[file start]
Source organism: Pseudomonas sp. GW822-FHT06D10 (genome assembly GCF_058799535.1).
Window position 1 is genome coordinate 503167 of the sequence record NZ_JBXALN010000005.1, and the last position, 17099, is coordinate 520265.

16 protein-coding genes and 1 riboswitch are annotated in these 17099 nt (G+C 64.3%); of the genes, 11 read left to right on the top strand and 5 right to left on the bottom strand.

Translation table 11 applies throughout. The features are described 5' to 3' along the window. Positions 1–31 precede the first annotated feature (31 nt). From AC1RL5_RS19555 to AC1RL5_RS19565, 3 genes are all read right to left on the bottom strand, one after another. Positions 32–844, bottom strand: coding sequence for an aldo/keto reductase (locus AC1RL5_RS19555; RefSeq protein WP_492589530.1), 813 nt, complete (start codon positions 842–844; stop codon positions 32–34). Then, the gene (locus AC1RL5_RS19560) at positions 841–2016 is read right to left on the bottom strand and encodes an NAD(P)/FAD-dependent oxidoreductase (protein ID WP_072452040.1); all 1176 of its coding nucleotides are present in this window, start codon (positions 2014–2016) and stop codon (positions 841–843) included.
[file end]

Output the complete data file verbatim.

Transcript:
Source organism: Pseudomonas sp. GW822-FHT06D10 (genome assembly GCF_058799535.1).
Window position 1 is genome coordinate 503167 of the sequence record NZ_JBXALN010000005.1, and the last position, 17099, is coordinate 520265.

16 protein-coding genes and 1 riboswitch are annotated in these 17099 nt (G+C 64.3%); of the genes, 11 read left to right on the top strand and 5 right to left on the bottom strand.

Translation table 11 applies throughout. The features are described 5' to 3' along the window. Positions 1–31 precede the first annotated feature (31 nt). From AC1RL5_RS19555 to AC1RL5_RS19565, 3 genes are all read right to left on the bottom strand, one after another. Positions 32–844, bottom strand: coding sequence for an aldo/keto reductase (locus AC1RL5_RS19555; RefSeq protein WP_492589530.1), 813 nt, complete (start codon positions 842–844; stop codon positions 32–34). Then, the gene (locus AC1RL5_RS19560) at positions 841–2016 is read right to left on the bottom strand and encodes an NAD(P)/FAD-dependent oxidoreductase (protein ID WP_072452040.1); all 1176 of its coding nucleotides are present in this window, start codon (positions 2014–2016) and stop codon (positions 841–843) included.